I tried to work this out but I'm stuck at finding a relation between $c$ and $e(k)$:

An encryption system accepts 8 bit-blocks as input.

The encryption is done by XOR'ing the bits with an 8-bit key.

Prove that:

  1. $(m_1 ⊕ m_2) = e_k(m_1) ⊕ e_k(m_2)$

  2. There does not exist a message $m$, such that $e_k(m) = m$, except when $k$ is all 0's.

  • $\begingroup$ Well, what have you tried then? $\endgroup$ – fkraiem Dec 28 '16 at 3:54
  • $\begingroup$ I tried to copyedit your question a bit, but I'm not entirely sure what you meant by "a relation between c & e(k)" in the first paragraph. You might want to clarify that (and check that I haven't introduced any mistakes in my edit, while you're at it). $\endgroup$ – Ilmari Karonen Dec 28 '16 at 4:09

Let $k$ be the 8-bit key. Since encryption is simply done by XORin the plaintext with the key, i.e. $e_k(m) = k \oplus m$, we have:

$$e_k(m_1) \oplus e_k(m_2) = (k \oplus m_1) \oplus (k \oplus m_2).$$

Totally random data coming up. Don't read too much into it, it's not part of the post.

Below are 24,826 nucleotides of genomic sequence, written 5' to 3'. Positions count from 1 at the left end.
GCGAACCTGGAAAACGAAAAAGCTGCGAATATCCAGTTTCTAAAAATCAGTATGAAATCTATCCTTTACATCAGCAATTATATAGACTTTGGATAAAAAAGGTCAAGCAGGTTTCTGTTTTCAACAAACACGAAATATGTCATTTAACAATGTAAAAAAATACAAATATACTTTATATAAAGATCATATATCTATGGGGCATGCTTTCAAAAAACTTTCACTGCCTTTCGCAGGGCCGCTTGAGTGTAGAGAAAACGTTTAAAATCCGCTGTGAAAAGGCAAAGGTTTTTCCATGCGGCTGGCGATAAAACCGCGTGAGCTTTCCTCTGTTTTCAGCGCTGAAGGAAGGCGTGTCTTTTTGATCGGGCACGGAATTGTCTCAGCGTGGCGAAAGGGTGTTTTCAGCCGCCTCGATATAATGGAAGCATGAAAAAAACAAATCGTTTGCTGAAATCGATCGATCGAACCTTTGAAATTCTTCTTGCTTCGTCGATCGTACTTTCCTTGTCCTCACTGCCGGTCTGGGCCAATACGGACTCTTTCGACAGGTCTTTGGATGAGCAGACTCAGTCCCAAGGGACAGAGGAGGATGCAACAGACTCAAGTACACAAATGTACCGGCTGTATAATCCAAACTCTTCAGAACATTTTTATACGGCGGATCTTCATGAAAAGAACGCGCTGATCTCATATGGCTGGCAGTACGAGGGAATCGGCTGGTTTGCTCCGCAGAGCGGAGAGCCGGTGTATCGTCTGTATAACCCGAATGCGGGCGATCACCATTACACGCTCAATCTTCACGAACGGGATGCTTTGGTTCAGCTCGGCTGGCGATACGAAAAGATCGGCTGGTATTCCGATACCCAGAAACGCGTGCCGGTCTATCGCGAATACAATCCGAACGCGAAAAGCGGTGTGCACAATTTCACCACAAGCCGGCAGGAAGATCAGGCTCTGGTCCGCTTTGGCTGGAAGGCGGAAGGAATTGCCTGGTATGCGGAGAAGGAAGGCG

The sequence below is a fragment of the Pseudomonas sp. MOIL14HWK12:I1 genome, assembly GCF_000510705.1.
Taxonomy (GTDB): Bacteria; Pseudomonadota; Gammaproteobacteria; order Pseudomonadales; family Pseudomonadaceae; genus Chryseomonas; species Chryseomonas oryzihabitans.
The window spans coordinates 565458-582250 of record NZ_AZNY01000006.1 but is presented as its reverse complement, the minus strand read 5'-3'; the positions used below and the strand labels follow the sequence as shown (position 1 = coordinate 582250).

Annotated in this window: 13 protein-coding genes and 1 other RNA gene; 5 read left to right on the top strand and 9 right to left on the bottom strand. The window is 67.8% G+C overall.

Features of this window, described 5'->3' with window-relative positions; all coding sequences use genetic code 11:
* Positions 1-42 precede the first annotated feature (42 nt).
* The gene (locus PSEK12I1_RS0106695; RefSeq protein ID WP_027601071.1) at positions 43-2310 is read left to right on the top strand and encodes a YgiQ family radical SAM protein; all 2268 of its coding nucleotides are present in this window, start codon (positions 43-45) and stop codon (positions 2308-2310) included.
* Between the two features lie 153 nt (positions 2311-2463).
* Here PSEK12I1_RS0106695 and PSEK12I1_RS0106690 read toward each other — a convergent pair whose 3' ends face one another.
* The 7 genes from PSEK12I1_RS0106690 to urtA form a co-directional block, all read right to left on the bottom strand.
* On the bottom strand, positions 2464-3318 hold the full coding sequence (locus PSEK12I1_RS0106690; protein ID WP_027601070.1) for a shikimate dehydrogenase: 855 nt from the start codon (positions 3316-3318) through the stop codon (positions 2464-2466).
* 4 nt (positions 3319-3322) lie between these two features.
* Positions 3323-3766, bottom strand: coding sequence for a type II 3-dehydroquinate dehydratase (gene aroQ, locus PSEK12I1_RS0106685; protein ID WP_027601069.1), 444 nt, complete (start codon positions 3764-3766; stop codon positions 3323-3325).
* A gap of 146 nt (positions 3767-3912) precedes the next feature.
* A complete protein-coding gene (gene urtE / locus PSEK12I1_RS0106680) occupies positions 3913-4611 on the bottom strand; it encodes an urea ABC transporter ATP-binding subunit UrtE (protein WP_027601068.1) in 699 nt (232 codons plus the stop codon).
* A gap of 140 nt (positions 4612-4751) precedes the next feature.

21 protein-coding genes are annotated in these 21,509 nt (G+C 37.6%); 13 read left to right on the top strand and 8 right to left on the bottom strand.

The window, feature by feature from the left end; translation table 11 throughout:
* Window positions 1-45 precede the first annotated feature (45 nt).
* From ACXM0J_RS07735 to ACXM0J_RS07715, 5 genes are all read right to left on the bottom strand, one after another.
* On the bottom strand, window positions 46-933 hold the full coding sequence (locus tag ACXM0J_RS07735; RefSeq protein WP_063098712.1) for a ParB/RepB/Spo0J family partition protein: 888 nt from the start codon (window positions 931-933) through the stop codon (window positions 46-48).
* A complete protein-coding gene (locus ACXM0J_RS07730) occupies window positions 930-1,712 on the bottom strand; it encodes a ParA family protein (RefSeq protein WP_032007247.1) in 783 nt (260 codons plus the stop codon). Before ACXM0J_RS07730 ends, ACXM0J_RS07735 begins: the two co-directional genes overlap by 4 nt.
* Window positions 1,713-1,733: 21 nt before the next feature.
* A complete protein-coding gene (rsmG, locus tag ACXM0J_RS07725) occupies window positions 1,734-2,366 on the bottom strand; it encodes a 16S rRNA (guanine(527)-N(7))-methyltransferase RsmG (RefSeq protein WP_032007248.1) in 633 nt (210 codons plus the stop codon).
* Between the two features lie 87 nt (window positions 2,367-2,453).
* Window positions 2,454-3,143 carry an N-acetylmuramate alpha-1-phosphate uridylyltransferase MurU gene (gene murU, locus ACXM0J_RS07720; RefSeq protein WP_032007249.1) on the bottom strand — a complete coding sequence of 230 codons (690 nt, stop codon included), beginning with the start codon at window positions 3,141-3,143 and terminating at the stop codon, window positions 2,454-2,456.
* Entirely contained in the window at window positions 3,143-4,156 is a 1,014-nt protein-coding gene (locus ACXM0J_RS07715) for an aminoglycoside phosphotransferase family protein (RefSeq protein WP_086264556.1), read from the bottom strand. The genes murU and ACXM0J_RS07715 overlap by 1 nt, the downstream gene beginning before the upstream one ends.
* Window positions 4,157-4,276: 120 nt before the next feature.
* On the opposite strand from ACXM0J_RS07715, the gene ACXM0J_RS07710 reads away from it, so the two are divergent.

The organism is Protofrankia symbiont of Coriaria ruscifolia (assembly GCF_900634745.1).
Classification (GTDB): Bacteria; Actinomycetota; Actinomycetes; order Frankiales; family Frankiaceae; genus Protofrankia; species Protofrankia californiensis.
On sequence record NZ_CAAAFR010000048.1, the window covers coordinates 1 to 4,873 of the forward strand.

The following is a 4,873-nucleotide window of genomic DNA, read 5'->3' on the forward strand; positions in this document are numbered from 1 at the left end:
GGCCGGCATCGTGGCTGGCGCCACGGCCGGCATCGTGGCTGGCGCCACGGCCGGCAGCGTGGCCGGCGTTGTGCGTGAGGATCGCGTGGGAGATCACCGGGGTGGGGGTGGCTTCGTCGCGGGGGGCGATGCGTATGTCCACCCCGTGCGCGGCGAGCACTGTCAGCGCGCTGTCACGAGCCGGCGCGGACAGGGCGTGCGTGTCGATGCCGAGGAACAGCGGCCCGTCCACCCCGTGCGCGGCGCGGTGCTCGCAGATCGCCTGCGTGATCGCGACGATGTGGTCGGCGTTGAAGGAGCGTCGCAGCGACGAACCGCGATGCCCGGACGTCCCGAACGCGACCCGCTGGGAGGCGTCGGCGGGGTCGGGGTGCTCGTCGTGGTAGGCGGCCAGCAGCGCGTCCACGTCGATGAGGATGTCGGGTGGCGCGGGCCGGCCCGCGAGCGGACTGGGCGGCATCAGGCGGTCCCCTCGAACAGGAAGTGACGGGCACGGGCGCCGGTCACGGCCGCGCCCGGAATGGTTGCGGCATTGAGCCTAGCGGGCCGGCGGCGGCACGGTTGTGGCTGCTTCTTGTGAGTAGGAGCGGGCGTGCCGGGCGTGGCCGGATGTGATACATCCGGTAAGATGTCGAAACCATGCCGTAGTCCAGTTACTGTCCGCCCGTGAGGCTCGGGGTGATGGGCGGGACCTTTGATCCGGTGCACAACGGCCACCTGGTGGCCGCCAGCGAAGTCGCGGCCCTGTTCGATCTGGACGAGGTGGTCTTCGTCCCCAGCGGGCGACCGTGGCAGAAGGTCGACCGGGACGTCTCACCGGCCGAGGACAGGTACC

Now, the thing you need to know about XOR is that it obeys the same commutative, and associative laws as normal addition, that is:

$$a \oplus b = b \oplus a$$ $$a \oplus (b \oplus c) = (a \oplus b) \oplus c$$

and it also obeys the cancellative laws:

$$a \oplus a = \bar 0$$ $$a \oplus \bar 0 = a$$

where $\bar 0$ denotes the string of all zero bits.

Using these algebraic laws, you should be able to show that the two $k$'s on the right hand side of the equation above will cancel out, leaving only $m_1 \oplus m_2$.

Similarly, you should be able to show that, if $k \oplus m = m$, then $k = \bar 0$. The easiest way is probably to observe that, if $a = b$, than $a \oplus c = b \oplus c$. Thus, you can XOR both sides of the equation $k \oplus m = m$ with $m$, and then apply the cancellative law.

| improve this answer | |

Your Answer

By clicking “Post Your Answer”, you agree to our terms of service, privacy policy and cookie policy

Not the answer you're looking for? Browse other questions tagged or ask your own question.